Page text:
Category Archives: Judas Priest

Judas Priest – British Steel [Album Review]

1980 - British Steel

Judas Priest – British Steel [Remastered]
2001, Columbia Records/Legacy Recordings
Original Release: 1980, Columbia Records

Buy the album

1. “Rapid Fire”
2. “Metal Gods”
3. “Breaking the Law”
4. “Grinder”
5. “United”
6. “You Don’t Have to Be Old to Be Wise”
7. “Living After Midnight”
8. “The Rage” 4:44
9. “Steeler” 4:30
Bonus Tracks:
10. “Red, White & Blue”
11. “Grinder”

Rob Halford – Vocals
K.K. Downing – Guitar
Glenn Tipton – Guitar
Ian Hill – Bass
Dave Holland – Drums

Producer: Tom Allom

There’s a lot of classic albums that I own but for some reason I never got around to reviewing. British Steel is one of those albums though I could’ve sworn I reviewed it before. But what can I say about this classic release that hasn’t already been said millions of times? While still being heavy metal, British Steel saw Judas Priest entering the 1980’s with a less-technical, more commercial sound. “Breaking the Law” and “Living After Midnight” are two of the ultimate metal anthems and both enjoyed mainstream success while “United” was another anthem with a huge chorus.

That’s not to say there aren’t some other interesting tracks either. “Rapid Fire” is one of my favorite Priest songs and is an amazing choice to open the album (though it was the second track on the original 1980 issue). “Grinder” and “Steeler” are typical Priest-style metal and I mean that in a good way. Then there’s the very interesting “The Rage” with stands out for its portions that have a reggae vibe, almost sound like something The Police would do before morphing into a plodding metal number.

The 2001 remastered edition comes with two bonus tracks. A live version of “Grinder” from the Long Beach Arena in 1984 and a studio track called “Red, White & Blue” which was meant to be on the purposed double album Twin Turbos project (which was stripped down to one album and called Turbo). One thing that bothers me about these 2001 edition bonus tracks is that their placement seems kinda random. “Red, White & Blue” sounds very polished and very out of place with the rest of the tracks but it’s still cool that it saw the light of day.

While I could go the rest of my life without ever hearing “Living After Midnight” and “Breaking the Law” again, the album is a classic from top to bottom and began the commercial rise of Judas Priest. Shame on any fan of classic metal that doesn’t own this one.

Judas Priest ‘British Steel’ coffee by Dark Matter Coffee


With a few extra bucks to spare, I decided to order Dark Matter Coffee’s limited edition Judas Priest ‘British Steel’ coffee.


The bonus was that each order includes a cassingle featuring “Grinder” (What else?) from British Steel and “Snakebite” from the bonus edition of Redeemer of Souls.

What can I say? I’m no coffee connoisseur but if you’re a big fan of Judas Priest and coffee and want the cool exclusive cassingle, this is a must-buy. Head on over to and see if you can still order a bag!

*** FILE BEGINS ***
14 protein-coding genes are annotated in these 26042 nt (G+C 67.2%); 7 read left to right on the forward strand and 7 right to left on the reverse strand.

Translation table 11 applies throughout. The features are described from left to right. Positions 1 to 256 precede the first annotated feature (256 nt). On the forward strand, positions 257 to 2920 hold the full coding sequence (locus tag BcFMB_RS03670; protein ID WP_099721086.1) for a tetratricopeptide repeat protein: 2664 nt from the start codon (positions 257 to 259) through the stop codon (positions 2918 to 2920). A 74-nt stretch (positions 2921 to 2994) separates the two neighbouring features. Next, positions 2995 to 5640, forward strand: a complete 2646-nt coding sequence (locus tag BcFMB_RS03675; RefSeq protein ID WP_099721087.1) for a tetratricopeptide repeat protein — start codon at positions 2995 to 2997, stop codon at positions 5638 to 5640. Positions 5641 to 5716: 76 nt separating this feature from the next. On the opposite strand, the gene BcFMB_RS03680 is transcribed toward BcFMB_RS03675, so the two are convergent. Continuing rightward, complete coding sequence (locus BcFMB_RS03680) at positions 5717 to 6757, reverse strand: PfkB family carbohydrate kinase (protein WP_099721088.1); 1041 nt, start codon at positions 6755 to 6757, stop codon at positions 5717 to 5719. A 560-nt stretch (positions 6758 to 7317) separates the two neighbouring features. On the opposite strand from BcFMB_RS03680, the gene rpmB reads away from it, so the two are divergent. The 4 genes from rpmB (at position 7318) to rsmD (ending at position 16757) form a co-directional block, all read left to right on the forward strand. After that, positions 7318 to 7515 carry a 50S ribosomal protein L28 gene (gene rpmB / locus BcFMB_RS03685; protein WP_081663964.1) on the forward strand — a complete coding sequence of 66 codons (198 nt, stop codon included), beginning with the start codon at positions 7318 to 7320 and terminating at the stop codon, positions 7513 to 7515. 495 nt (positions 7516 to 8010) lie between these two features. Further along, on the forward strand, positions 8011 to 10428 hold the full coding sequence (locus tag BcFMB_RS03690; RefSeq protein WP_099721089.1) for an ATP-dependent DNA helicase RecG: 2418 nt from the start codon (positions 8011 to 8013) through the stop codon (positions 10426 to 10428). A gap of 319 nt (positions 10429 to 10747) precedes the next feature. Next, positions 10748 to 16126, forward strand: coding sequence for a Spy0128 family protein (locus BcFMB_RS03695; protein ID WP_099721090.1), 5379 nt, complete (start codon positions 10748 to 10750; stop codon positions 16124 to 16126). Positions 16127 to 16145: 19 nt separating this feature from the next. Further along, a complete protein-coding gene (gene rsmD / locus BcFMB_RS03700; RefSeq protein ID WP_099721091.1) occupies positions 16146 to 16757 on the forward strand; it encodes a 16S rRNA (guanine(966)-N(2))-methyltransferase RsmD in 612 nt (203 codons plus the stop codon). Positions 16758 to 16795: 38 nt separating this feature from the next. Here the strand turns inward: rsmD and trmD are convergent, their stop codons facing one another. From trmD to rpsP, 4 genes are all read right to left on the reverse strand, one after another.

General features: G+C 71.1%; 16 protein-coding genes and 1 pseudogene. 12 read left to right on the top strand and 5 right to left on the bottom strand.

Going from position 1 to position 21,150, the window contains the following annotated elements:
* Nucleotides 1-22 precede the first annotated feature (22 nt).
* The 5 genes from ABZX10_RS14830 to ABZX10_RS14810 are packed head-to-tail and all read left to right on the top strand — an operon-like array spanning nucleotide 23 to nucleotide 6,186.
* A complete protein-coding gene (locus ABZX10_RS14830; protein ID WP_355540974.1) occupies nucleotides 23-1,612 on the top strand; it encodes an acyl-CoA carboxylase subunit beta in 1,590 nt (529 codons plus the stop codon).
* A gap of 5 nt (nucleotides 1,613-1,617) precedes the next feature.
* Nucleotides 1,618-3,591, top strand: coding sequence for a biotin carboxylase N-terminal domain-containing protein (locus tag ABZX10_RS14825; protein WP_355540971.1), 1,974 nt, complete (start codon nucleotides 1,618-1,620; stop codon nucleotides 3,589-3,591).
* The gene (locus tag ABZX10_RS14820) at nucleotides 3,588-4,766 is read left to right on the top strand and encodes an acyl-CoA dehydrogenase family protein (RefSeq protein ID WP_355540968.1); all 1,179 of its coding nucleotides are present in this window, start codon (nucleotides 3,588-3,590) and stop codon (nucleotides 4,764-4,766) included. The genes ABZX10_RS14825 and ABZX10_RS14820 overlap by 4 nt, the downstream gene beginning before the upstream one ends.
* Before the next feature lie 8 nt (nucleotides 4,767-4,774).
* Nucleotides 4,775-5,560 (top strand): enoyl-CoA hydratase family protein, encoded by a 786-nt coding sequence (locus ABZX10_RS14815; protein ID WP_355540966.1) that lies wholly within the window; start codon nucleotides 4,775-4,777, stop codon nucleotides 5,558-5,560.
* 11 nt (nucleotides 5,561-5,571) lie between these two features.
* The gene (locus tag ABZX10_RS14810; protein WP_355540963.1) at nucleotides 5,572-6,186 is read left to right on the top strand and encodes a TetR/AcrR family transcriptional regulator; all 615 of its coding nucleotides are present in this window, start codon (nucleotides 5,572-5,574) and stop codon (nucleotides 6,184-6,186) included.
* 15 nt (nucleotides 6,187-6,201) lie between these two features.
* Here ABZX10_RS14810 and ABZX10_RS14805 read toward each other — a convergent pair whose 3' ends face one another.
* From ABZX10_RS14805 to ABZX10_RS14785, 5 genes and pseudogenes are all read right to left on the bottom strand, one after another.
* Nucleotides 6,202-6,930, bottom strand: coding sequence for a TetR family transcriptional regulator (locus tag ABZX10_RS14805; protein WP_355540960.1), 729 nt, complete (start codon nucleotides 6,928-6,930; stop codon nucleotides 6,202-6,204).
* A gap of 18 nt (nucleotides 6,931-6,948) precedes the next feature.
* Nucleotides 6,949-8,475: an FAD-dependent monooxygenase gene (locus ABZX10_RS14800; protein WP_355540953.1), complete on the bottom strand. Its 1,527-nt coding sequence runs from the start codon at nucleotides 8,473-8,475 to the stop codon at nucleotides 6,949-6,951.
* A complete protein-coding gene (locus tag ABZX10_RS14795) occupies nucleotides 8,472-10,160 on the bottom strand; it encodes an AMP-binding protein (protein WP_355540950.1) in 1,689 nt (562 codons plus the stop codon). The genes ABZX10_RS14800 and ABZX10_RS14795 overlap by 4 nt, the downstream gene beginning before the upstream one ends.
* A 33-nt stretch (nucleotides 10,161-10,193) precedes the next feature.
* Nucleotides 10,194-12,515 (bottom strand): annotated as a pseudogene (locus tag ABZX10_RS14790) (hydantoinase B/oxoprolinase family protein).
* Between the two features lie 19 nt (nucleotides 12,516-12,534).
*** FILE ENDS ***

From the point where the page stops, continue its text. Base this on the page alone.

My order # was 6666!

Ranking the Judas Priest Discography recently published a list ranking Judas Priest’s studio albums from worst to best. Lists are always fun and good for debate. It got me to thinking about how I’d rank the band’s discography. It goes something like this…

17. Rocka Rolla – Yes, the band’s debut album is their worst, IMO. #SorryNotSorry That said, I don’t think it’s bad but I don’t think it’s very memorable. It’s really only notable because it was the band’s debut album; they were still finding themselves.

16. Jugulator – Most fans who can stand the Ripper era prefer this one, but I don’t.

15. Nostradamus – Said it before and I’ll say it again, this album is a bloated in every fashion possible. Trim it down to one disc and you’d have something decent, but as a double album it’s a bore and chore to sit through.

14. Point of Entry – An okay album with one excellent song (“Desert Plains”) that was nowhere near a follow-up worthy to British Steel.

13. Demolition – This is the Ripper-fronted album that has a greater number of songs that I enjoy. I have a soft spot for it because I bought when it was first released; it was my first “new” Priest album.

12. Turbo – A lot of people dislike this one but it’s a guilty pleasure to me and features a few great tracks.

11. Ram It Down – A harder-edged version of Turbo, it too falls under the category of being a guilty pleasure.

10. Angel of Retribution – Another album I have a soft spot for since it was Halford’s return to the group. I was very excited for this one. It was a good but not great reunion album.

9. Redeemer of Souls – Given that this album was only released a few months ago, it’s hard to truly determine where it stands in the Priest catalog. I feel like it is definitely a top 10 album for the band. It’s certainly the best album the band has made since 1990’s Painkiller.

8. Sad Wings of Destiny  – While the band’s debut didn’t offer up much of interest, their sophomore effort saw the band heading down a heavy metal road that would eventually end with them being crowned as Metal Gods.

7. Defenders of the Faith – Released between the classic Screaming for Vengeance and the controversial Turbo, this one delivered a few classics in its own right.

6. Sin After Sin – The very first Priest album I ever bought.

5. Stained Class – This one is a near tie with the next album…